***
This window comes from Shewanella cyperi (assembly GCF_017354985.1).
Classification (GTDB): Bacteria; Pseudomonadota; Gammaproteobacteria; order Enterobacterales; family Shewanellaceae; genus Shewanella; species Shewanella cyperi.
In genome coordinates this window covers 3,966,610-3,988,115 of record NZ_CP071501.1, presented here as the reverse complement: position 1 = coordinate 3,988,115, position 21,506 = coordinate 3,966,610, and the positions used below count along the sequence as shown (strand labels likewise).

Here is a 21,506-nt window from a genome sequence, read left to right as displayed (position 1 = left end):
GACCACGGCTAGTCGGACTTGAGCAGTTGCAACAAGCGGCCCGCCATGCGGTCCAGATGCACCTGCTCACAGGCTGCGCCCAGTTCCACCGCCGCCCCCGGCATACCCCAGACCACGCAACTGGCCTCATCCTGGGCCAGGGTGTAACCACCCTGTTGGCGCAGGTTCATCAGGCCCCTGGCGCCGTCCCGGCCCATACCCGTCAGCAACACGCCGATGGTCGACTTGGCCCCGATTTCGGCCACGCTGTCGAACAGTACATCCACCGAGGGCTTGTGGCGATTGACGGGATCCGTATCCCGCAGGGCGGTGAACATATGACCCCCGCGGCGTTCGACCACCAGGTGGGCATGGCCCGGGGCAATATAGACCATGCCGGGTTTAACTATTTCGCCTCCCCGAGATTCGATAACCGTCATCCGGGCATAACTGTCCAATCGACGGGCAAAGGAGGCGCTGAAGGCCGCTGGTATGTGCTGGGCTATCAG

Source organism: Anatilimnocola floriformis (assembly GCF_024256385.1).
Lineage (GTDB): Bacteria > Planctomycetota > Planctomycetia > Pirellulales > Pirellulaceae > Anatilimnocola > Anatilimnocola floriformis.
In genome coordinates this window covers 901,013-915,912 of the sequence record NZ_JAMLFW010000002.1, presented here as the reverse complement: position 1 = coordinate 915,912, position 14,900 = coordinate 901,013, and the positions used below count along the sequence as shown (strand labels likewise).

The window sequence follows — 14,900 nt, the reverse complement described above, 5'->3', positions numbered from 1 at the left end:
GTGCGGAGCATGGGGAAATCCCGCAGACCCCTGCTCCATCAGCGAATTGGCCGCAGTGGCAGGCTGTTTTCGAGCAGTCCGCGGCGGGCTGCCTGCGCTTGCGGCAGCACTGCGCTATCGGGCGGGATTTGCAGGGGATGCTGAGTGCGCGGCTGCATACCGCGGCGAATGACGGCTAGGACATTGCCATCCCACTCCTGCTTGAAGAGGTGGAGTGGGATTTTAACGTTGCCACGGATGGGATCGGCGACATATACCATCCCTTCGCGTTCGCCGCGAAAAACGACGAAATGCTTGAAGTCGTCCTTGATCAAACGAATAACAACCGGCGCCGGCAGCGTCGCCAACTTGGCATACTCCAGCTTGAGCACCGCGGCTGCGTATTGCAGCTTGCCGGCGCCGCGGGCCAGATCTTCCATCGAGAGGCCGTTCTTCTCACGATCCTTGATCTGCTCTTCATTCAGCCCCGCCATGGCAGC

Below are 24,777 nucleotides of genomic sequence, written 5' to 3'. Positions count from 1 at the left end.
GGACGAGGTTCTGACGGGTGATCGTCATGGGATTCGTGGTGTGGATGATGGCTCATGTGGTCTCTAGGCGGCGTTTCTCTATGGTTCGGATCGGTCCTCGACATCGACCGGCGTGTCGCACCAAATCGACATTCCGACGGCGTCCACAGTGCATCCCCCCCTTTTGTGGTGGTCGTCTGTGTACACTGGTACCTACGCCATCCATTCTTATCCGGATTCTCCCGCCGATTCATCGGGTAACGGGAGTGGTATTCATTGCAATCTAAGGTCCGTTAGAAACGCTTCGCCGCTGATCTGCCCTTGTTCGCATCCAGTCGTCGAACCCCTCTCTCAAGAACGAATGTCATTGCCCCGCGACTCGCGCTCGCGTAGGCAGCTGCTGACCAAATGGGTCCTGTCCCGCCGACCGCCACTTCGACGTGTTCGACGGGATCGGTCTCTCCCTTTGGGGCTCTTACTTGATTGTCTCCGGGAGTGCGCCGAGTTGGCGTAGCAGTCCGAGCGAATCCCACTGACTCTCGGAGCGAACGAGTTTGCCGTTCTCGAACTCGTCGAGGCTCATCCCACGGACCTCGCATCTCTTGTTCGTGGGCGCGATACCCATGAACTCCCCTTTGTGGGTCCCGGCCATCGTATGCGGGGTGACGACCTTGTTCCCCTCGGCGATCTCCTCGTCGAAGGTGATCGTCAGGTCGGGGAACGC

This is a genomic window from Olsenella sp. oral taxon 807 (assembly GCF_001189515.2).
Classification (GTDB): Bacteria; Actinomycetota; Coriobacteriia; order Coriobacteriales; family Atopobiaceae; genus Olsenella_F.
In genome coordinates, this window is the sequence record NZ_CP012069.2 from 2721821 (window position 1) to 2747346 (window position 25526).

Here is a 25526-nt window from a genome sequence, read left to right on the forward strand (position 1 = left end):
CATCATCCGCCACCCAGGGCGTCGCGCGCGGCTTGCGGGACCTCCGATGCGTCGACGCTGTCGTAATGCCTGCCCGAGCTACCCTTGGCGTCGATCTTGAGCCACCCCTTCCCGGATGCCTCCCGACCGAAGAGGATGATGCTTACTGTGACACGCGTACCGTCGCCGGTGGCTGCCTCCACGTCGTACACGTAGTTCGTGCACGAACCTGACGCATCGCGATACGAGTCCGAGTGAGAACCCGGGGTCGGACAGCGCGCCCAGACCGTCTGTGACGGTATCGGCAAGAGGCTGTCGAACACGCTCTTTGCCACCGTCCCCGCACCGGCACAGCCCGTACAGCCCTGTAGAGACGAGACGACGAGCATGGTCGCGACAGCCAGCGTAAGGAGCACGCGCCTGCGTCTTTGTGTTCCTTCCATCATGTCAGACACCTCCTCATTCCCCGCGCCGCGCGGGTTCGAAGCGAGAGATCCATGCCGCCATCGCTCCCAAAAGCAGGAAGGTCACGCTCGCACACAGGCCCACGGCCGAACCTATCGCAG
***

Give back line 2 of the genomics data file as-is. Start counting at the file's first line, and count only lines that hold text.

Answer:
Classification (GTDB): Bacteria; Pseudomonadota; Gammaproteobacteria; order Enterobacterales; family Shewanellaceae; genus Shewanella; species Shewanella cyperi.